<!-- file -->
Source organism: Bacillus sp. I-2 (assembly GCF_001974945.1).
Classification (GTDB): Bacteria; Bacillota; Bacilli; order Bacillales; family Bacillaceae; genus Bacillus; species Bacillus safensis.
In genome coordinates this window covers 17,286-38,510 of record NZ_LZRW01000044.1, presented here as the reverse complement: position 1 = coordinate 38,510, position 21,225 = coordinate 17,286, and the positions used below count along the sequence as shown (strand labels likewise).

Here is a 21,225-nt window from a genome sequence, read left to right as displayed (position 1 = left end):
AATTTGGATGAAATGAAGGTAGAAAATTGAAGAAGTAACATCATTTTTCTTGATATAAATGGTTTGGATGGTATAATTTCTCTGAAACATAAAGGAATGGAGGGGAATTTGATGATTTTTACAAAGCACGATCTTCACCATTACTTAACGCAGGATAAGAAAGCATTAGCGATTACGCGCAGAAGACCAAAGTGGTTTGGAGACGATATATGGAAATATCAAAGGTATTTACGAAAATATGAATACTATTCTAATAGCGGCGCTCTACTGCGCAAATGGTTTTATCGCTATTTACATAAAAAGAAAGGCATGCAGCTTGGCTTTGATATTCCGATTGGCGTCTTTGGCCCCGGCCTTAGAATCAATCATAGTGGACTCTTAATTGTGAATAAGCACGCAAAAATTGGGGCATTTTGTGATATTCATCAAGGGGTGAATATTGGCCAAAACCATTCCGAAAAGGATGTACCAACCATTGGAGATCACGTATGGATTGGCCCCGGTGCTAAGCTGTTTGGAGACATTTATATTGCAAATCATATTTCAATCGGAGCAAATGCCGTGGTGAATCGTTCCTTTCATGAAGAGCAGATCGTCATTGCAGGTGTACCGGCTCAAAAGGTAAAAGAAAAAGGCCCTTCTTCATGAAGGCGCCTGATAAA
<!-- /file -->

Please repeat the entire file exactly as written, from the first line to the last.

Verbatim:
Source organism: Bacillus sp. I-2 (assembly GCF_001974945.1).
Classification (GTDB): Bacteria; Bacillota; Bacilli; order Bacillales; family Bacillaceae; genus Bacillus; species Bacillus safensis.
In genome coordinates this window covers 17,286-38,510 of record NZ_LZRW01000044.1, presented here as the reverse complement: position 1 = coordinate 38,510, position 21,225 = coordinate 17,286, and the positions used below count along the sequence as shown (strand labels likewise).

Here is a 21,225-nt window from a genome sequence, read left to right as displayed (position 1 = left end):
AATTTGGATGAAATGAAGGTAGAAAATTGAAGAAGTAACATCATTTTTCTTGATATAAATGGTTTGGATGGTATAATTTCTCTGAAACATAAAGGAATGGAGGGGAATTTGATGATTTTTACAAAGCACGATCTTCACCATTACTTAACGCAGGATAAGAAAGCATTAGCGATTACGCGCAGAAGACCAAAGTGGTTTGGAGACGATATATGGAAATATCAAAGGTATTTACGAAAATATGAATACTATTCTAATAGCGGCGCTCTACTGCGCAAATGGTTTTATCGCTATTTACATAAAAAGAAAGGCATGCAGCTTGGCTTTGATATTCCGATTGGCGTCTTTGGCCCCGGCCTTAGAATCAATCATAGTGGACTCTTAATTGTGAATAAGCACGCAAAAATTGGGGCATTTTGTGATATTCATCAAGGGGTGAATATTGGCCAAAACCATTCCGAAAAGGATGTACCAACCATTGGAGATCACGTATGGATTGGCCCCGGTGCTAAGCTGTTTGGAGACATTTATATTGCAAATCATATTTCAATCGGAGCAAATGCCGTGGTGAATCGTTCCTTTCATGAAGAGCAGATCGTCATTGCAGGTGTACCGGCTCAAAAGGTAAAAGAAAAAGGCCCTTCTTCATGAAGGCGCCTGATAAA